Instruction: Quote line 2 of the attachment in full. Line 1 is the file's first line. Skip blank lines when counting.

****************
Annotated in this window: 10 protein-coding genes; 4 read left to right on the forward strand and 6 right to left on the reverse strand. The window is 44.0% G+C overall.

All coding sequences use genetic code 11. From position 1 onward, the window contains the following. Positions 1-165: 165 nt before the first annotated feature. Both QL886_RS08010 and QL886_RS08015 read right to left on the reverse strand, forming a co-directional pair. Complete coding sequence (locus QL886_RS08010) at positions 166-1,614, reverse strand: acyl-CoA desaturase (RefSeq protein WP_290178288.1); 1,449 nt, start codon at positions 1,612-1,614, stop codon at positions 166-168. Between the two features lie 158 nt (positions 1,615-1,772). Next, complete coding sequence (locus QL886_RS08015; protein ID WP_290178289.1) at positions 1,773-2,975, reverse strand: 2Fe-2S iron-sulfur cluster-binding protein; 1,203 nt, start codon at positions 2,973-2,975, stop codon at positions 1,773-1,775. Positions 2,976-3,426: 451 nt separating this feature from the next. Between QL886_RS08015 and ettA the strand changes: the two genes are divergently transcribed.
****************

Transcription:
All coding sequences use genetic code 11. From position 1 onward, the window contains the following. Positions 1-165: 165 nt before the first annotated feature. Both QL886_RS08010 and QL886_RS08015 read right to left on the reverse strand, forming a co-directional pair. Complete coding sequence (locus QL886_RS08010) at positions 166-1,614, reverse strand: acyl-CoA desaturase (RefSeq protein WP_290178288.1); 1,449 nt, start codon at positions 1,612-1,614, stop codon at positions 166-168. Between the two features lie 158 nt (positions 1,615-1,772). Next, complete coding sequence (locus QL886_RS08015; protein ID WP_290178289.1) at positions 1,773-2,975, reverse strand: 2Fe-2S iron-sulfur cluster-binding protein; 1,203 nt, start codon at positions 2,973-2,975, stop codon at positions 1,773-1,775. Positions 2,976-3,426: 451 nt separating this feature from the next. Between QL886_RS08015 and ettA the strand changes: the two genes are divergently transcribed.